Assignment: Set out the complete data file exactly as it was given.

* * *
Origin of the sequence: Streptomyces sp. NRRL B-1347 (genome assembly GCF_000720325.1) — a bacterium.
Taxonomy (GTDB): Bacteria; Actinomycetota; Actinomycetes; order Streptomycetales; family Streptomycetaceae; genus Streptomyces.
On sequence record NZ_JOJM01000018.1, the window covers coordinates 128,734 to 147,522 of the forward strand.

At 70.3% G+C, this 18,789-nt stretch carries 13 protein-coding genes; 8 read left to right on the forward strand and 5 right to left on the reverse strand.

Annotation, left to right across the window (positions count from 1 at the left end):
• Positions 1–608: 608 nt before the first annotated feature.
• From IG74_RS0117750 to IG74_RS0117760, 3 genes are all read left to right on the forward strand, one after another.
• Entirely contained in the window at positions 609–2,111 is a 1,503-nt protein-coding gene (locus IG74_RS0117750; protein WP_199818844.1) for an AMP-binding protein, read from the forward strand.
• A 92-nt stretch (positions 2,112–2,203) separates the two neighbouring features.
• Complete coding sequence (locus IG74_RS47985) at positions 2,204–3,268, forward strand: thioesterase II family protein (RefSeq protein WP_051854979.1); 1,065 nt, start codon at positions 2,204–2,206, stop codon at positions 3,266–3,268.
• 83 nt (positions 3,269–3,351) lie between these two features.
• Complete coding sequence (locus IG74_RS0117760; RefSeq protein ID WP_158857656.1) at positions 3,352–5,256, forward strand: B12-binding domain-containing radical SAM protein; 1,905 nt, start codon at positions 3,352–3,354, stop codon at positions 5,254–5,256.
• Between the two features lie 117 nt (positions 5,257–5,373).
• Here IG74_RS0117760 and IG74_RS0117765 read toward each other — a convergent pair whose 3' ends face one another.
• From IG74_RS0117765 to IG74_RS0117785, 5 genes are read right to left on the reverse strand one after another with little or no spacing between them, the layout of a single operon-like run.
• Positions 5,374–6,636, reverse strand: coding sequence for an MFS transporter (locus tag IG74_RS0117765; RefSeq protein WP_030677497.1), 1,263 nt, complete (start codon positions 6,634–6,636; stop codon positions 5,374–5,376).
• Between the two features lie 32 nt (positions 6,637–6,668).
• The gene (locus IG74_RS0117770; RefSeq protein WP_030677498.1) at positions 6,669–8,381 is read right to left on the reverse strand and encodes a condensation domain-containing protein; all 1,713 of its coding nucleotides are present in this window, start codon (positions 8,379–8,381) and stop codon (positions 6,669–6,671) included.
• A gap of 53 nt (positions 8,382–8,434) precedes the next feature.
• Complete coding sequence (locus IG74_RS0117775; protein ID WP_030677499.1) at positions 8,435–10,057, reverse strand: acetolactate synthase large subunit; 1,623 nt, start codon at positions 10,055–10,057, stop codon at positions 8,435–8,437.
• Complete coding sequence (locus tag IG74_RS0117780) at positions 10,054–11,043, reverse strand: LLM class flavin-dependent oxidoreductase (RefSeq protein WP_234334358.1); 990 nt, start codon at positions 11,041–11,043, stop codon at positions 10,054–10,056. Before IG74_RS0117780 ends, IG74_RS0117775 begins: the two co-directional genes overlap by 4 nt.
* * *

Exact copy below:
Origin of the sequence: Streptomyces sp. NRRL B-1347 (genome assembly GCF_000720325.1) — a bacterium.
Taxonomy (GTDB): Bacteria; Actinomycetota; Actinomycetes; order Streptomycetales; family Streptomycetaceae; genus Streptomyces.
On sequence record NZ_JOJM01000018.1, the window covers coordinates 128,734 to 147,522 of the forward strand.

At 70.3% G+C, this 18,789-nt stretch carries 13 protein-coding genes; 8 read left to right on the forward strand and 5 right to left on the reverse strand.

Annotation, left to right across the window (positions count from 1 at the left end):
• Positions 1–608: 608 nt before the first annotated feature.
• From IG74_RS0117750 to IG74_RS0117760, 3 genes are all read left to right on the forward strand, one after another.
• Entirely contained in the window at positions 609–2,111 is a 1,503-nt protein-coding gene (locus IG74_RS0117750; protein WP_199818844.1) for an AMP-binding protein, read from the forward strand.
• A 92-nt stretch (positions 2,112–2,203) separates the two neighbouring features.
• Complete coding sequence (locus IG74_RS47985) at positions 2,204–3,268, forward strand: thioesterase II family protein (RefSeq protein WP_051854979.1); 1,065 nt, start codon at positions 2,204–2,206, stop codon at positions 3,266–3,268.
• 83 nt (positions 3,269–3,351) lie between these two features.
• Complete coding sequence (locus IG74_RS0117760; RefSeq protein ID WP_158857656.1) at positions 3,352–5,256, forward strand: B12-binding domain-containing radical SAM protein; 1,905 nt, start codon at positions 3,352–3,354, stop codon at positions 5,254–5,256.
• Between the two features lie 117 nt (positions 5,257–5,373).
• Here IG74_RS0117760 and IG74_RS0117765 read toward each other — a convergent pair whose 3' ends face one another.
• From IG74_RS0117765 to IG74_RS0117785, 5 genes are read right to left on the reverse strand one after another with little or no spacing between them, the layout of a single operon-like run.
• Positions 5,374–6,636, reverse strand: coding sequence for an MFS transporter (locus tag IG74_RS0117765; RefSeq protein WP_030677497.1), 1,263 nt, complete (start codon positions 6,634–6,636; stop codon positions 5,374–5,376).
• Between the two features lie 32 nt (positions 6,637–6,668).
• The gene (locus IG74_RS0117770; RefSeq protein WP_030677498.1) at positions 6,669–8,381 is read right to left on the reverse strand and encodes a condensation domain-containing protein; all 1,713 of its coding nucleotides are present in this window, start codon (positions 8,379–8,381) and stop codon (positions 6,669–6,671) included.
• A gap of 53 nt (positions 8,382–8,434) precedes the next feature.
• Complete coding sequence (locus IG74_RS0117775; protein ID WP_030677499.1) at positions 8,435–10,057, reverse strand: acetolactate synthase large subunit; 1,623 nt, start codon at positions 10,055–10,057, stop codon at positions 8,435–8,437.
• Complete coding sequence (locus tag IG74_RS0117780) at positions 10,054–11,043, reverse strand: LLM class flavin-dependent oxidoreductase (RefSeq protein WP_234334358.1); 990 nt, start codon at positions 11,041–11,043, stop codon at positions 10,054–10,056. Before IG74_RS0117780 ends, IG74_RS0117775 begins: the two co-directional genes overlap by 4 nt.